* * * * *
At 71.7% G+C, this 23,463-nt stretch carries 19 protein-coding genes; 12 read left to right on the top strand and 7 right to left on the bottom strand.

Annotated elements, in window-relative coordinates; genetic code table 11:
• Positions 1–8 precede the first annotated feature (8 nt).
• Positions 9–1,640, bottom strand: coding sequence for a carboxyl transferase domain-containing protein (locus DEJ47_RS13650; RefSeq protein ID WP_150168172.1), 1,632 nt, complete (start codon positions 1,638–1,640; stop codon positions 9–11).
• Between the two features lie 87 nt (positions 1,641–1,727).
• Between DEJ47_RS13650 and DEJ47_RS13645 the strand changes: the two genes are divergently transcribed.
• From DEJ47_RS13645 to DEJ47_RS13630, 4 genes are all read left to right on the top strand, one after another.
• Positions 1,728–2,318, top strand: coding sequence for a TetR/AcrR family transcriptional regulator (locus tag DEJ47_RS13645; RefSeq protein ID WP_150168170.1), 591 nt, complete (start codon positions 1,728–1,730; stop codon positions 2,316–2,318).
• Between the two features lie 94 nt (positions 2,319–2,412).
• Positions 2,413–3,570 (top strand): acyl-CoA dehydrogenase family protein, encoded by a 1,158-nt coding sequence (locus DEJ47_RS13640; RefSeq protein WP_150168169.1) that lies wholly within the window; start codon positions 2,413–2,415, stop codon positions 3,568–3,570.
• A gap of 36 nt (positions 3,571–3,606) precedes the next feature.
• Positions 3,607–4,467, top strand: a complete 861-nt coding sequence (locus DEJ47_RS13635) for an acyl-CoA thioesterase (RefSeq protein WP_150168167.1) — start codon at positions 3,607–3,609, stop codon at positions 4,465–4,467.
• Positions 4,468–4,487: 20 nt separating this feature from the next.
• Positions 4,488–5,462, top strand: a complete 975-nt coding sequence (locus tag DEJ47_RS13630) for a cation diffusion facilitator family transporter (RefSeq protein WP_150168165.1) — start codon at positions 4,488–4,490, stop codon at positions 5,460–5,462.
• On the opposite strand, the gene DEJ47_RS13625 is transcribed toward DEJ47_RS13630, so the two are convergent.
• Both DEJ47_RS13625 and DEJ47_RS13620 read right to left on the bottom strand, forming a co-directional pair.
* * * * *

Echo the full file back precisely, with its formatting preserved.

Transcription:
At 71.7% G+C, this 23,463-nt stretch carries 19 protein-coding genes; 12 read left to right on the top strand and 7 right to left on the bottom strand.

Annotated elements, in window-relative coordinates; genetic code table 11:
• Positions 1–8 precede the first annotated feature (8 nt).
• Positions 9–1,640, bottom strand: coding sequence for a carboxyl transferase domain-containing protein (locus DEJ47_RS13650; RefSeq protein ID WP_150168172.1), 1,632 nt, complete (start codon positions 1,638–1,640; stop codon positions 9–11).
• Between the two features lie 87 nt (positions 1,641–1,727).
• Between DEJ47_RS13650 and DEJ47_RS13645 the strand changes: the two genes are divergently transcribed.
• From DEJ47_RS13645 to DEJ47_RS13630, 4 genes are all read left to right on the top strand, one after another.
• Positions 1,728–2,318, top strand: coding sequence for a TetR/AcrR family transcriptional regulator (locus tag DEJ47_RS13645; RefSeq protein ID WP_150168170.1), 591 nt, complete (start codon positions 1,728–1,730; stop codon positions 2,316–2,318).
• Between the two features lie 94 nt (positions 2,319–2,412).
• Positions 2,413–3,570 (top strand): acyl-CoA dehydrogenase family protein, encoded by a 1,158-nt coding sequence (locus DEJ47_RS13640; RefSeq protein WP_150168169.1) that lies wholly within the window; start codon positions 2,413–2,415, stop codon positions 3,568–3,570.
• A gap of 36 nt (positions 3,571–3,606) precedes the next feature.
• Positions 3,607–4,467, top strand: a complete 861-nt coding sequence (locus DEJ47_RS13635) for an acyl-CoA thioesterase (RefSeq protein WP_150168167.1) — start codon at positions 3,607–3,609, stop codon at positions 4,465–4,467.
• Positions 4,468–4,487: 20 nt separating this feature from the next.
• Positions 4,488–5,462, top strand: a complete 975-nt coding sequence (locus tag DEJ47_RS13630) for a cation diffusion facilitator family transporter (RefSeq protein WP_150168165.1) — start codon at positions 4,488–4,490, stop codon at positions 5,460–5,462.
• On the opposite strand, the gene DEJ47_RS13625 is transcribed toward DEJ47_RS13630, so the two are convergent.
• Both DEJ47_RS13625 and DEJ47_RS13620 read right to left on the bottom strand, forming a co-directional pair.